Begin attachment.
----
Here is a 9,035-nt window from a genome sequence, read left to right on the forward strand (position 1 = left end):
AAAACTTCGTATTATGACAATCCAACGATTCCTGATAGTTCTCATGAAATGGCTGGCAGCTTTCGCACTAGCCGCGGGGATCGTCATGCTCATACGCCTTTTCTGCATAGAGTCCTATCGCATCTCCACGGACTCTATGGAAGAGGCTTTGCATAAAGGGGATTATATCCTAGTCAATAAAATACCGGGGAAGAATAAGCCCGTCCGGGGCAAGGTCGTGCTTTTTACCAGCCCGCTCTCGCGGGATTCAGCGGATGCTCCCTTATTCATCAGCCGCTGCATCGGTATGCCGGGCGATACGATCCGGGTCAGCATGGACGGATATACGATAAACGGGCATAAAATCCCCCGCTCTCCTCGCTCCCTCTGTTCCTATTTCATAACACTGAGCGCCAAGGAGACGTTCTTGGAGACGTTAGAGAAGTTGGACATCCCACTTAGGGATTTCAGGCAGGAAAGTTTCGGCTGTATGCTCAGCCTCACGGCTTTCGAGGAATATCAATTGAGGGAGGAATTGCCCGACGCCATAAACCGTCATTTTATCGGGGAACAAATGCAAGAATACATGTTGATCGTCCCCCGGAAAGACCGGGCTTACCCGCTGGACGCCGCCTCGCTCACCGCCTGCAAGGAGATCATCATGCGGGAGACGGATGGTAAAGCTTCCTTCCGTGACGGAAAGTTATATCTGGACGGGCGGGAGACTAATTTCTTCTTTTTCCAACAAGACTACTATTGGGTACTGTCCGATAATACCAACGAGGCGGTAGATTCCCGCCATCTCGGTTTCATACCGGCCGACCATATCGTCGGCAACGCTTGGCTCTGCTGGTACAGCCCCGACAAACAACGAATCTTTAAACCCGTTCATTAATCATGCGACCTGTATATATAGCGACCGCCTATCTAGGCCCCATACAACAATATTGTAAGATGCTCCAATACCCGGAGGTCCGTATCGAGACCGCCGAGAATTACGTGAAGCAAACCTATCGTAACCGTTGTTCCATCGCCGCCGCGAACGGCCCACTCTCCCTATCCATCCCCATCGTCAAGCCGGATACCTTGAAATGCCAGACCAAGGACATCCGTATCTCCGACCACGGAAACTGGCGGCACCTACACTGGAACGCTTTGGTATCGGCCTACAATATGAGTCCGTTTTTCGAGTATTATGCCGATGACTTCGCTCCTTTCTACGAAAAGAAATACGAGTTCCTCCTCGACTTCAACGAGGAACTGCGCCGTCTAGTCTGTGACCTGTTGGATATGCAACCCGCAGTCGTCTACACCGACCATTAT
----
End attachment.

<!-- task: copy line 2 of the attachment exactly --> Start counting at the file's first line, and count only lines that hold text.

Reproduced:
AAAACTTCGTATTATGACAATCCAACGATTCCTGATAGTTCTCATGAAATGGCTGGCAGCTTTCGCACTAGCCGCGGGGATCGTCATGCTCATACGCCTTTTCTGCATAGAGTCCTATCGCATCTCCACGGACTCTATGGAAGAGGCTTTGCATAAAGGGGATTATATCCTAGTCAATAAAATACCGGGGAAGAATAAGCCCGTCCGGGGCAAGGTCGTGCTTTTTACCAGCCCGCTCTCGCGGGATTCAGCGGATGCTCCCTTATTCATCAGCCGCTGCATCGGTATGCCGGGCGATACGATCCGGGTCAGCATGGACGGATATACGATAAACGGGCATAAAATCCCCCGCTCTCCTCGCTCCCTCTGTTCCTATTTCATAACACTGAGCGCCAAGGAGACGTTCTTGGAGACGTTAGAGAAGTTGGACATCCCACTTAGGGATTTCAGGCAGGAAAGTTTCGGCTGTATGCTCAGCCTCACGGCTTTCGAGGAATATCAATTGAGGGAGGAATTGCCCGACGCCATAAACCGTCATTTTATCGGGGAACAAATGCAAGAATACATGTTGATCGTCCCCCGGAAAGACCGGGCTTACCCGCTGGACGCCGCCTCGCTCACCGCCTGCAAGGAGATCATCATGCGGGAGACGGATGGTAAAGCTTCCTTCCGTGACGGAAAGTTATATCTGGACGGGCGGGAGACTAATTTCTTCTTTTTCCAACAAGACTACTATTGGGTACTGTCCGATAATACCAACGAGGCGGTAGATTCCCGCCATCTCGGTTTCATACCGGCCGACCATATCGTCGGCAACGCTTGGCTCTGCTGGTACAGCCCCGACAAACAACGAATCTTTAAACCCGTTCATTAATCATGCGACCTGTATATATAGCGACCGCCTATCTAGGCCCCATACAACAATATTGTAAGATGCTCCAATACCCGGAGGTCCGTATCGAGACCGCCGAGAATTACGTGAAGCAAACCTATCGTAACCGTTGTTCCATCGCCGCCGCGAACGGCCCACTCTCCCTATCCATCCCCATCGTCAAGCCGGATACCTTGAAATGCCAGACCAAGGACATCCGTATCTCCGACCACGGAAACTGGCGGCACCTACACTGGAACGCTTTGGTATCGGCCTACAATATGAGTCCGTTTTTCGAGTATTATGCCGATGACTTCGCTCCTTTCTACGAAAAGAAATACGAGTTCCTCCTCGACTTCAACGAGGAACTGCGCCGTCTAGTCTGTGACCTGTTGGATATGCAACCCGCAGTCGTCTACACCGACCATTAT